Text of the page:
The streets are familiar. Even the quaint light from the sporadic convenient stores are familiar. "The convenient store! I know that one convenient store there." I was supposed to visit the place a year after 2011, but it took me only in 2017, and a chance encounter, to be there. There was no pain anymore. Chills, maybe. But I needed this. It was six years overdue.
Mike sent me an SMS and asked if he could get his book back. Of course, he can. I just loaned it from him and it's been a while since I kept on saying "yes" but wouldn't go. If it weren't for the seemingly irritated undertone in his messages, I would still be thick-skinned as to delay the return of the book.
Even during the first time I visited Mike's home, I was already acutely aware that somewhere around his neighborhood was the complex of dormitories. I tried to look for it last December when I went home on foot from Mike's with I Know Why the Caged Bird Sings clutched in my pit. But that time, I was not looking harder. I thought, if I'd see the house, I'd see it. If I don't, then I don't.
February. Mike texted. I was ambling down to his place on the back streets of Sampaloc, away from España Blvd. The familiar ruckus of people, the train tracks of PNR, and suddenly UST is coming to view. From the house, I took on Florentino St. to reach M. dela Fuente. The night wind allowed me to think through the 17 blocks of street: "I guess I'll try harder this time around."
Almost half an hour passed when I returned the book, thanked Mike, and saluted off. "I'll try harder this time around." I took a turn on Piy Margal, as if some metaphysical hand pushed me offtrack. Finally, the streets became familiar. The quaint lights from the sporadic convenient stores became recognizable like a dusty case folder taken from my mental cabinet. I could not be wrong about the convenient store. There is no mistaking about it.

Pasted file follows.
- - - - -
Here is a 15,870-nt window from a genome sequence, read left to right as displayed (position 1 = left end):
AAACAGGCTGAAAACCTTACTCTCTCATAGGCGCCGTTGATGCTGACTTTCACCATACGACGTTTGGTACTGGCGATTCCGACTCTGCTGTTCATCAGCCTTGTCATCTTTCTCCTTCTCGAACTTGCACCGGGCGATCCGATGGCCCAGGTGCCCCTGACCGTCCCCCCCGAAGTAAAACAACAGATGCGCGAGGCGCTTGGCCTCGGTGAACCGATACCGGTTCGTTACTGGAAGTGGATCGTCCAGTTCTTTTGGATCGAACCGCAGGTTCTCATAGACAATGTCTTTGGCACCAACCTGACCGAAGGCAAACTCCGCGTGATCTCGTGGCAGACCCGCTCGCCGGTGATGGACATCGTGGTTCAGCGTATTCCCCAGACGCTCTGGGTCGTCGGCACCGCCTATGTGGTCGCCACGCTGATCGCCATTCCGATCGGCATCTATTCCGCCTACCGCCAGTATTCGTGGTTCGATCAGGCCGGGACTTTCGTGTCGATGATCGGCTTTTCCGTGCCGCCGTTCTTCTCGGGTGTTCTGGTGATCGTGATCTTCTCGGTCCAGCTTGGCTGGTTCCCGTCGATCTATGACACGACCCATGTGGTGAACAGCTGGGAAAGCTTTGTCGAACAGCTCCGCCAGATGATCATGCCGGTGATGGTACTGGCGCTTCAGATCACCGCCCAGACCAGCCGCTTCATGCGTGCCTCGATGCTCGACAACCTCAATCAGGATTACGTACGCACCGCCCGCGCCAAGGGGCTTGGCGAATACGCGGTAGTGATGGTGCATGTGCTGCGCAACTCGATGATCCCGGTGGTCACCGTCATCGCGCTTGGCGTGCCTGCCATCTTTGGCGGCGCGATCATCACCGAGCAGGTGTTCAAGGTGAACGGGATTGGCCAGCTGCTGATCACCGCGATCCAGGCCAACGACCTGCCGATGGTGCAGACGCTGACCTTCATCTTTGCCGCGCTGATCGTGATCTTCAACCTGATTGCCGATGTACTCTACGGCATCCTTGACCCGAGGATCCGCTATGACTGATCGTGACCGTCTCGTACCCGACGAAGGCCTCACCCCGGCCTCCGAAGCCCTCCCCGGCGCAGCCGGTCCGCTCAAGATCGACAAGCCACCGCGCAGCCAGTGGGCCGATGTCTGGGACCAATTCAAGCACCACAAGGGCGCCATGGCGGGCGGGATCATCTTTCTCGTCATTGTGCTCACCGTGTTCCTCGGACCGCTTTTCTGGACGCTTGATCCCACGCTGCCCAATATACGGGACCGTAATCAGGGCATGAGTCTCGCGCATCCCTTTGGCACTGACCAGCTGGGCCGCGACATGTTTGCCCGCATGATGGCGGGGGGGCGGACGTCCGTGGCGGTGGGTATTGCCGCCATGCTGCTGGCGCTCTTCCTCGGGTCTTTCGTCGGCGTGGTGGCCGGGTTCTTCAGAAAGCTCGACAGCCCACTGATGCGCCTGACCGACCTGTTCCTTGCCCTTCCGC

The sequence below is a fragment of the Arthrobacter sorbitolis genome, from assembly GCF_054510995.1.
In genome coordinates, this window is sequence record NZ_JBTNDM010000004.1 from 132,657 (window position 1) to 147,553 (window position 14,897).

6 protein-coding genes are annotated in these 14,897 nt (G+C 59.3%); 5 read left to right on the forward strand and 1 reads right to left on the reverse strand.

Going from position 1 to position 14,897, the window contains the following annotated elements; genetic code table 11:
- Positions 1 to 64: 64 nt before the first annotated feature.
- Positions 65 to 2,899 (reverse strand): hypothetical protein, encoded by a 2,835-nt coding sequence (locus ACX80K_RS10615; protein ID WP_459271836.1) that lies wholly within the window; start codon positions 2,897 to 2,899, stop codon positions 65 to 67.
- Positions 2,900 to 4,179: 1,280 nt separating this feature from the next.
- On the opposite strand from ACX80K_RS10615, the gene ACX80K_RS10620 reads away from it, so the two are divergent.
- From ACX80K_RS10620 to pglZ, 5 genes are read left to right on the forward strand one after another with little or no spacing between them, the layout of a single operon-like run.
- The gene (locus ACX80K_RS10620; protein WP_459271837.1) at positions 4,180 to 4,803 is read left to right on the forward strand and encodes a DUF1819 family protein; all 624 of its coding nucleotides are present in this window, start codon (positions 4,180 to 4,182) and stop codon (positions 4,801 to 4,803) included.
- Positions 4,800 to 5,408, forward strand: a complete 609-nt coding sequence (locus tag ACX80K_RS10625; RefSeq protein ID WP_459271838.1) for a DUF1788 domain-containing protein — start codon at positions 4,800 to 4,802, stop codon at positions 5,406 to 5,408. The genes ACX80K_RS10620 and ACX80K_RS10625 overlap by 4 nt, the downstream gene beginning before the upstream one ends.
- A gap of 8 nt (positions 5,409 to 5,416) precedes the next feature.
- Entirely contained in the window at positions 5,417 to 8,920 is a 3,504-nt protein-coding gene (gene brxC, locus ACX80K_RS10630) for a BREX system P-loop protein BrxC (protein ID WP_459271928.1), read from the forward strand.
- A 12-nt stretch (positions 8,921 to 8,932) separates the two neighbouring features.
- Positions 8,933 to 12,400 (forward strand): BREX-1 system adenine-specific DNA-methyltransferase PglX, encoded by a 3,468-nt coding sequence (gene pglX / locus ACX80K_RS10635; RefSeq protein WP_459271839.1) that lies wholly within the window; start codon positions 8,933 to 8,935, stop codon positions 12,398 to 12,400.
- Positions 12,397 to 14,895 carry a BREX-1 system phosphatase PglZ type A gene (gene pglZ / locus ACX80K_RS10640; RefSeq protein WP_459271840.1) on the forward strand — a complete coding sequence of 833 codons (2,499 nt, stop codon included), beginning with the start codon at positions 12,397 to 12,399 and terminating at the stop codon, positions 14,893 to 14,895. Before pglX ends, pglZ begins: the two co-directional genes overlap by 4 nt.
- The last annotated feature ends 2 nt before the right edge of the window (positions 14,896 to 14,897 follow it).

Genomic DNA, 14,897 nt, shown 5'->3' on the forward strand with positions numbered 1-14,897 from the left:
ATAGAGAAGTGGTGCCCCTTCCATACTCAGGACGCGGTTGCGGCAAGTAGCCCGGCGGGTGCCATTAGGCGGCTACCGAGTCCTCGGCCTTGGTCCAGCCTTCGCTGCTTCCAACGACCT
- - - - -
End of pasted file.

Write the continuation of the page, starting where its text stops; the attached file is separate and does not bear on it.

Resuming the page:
I walked to a slow, hoping to make sense of the small block from my six-year-old memory. It felt like deliberately touching a scar at the back of my head wanting to recall how I figured in the accident and got the wound. It was both dangerous and liberating: to be at the place where I spent that one night that will redound to an error of a lifetime.
I saw the convenient store. I knew that back in February 2011, a boy named Jerome hissed from the other side of the street to signal me to enter into a complex of dormitory units. I should remember too well that store like a lifeline on the palm of my hand, some thing that's ought to be there. It was the store where I bought a Mountain Dew as I texted him where exactly his place is. From the right bank of the road I saw the sari-sari store. I saw my 22-year-old self crossed the street and entered into a gate. "Where the fuck is the gate?" I was already directly across the store when I reminded myself "I'll try harder this time around. This memory is overdue. I'll try harder and find it." I turned around and paced, redraw my steps. It's should be somewhere around here, I thought. There's a tree: Too insignificant. There's a salon: I don't recall. And then suddenly, like a sleeping prisoner in the dark jail, the green gate appeared. I stopped.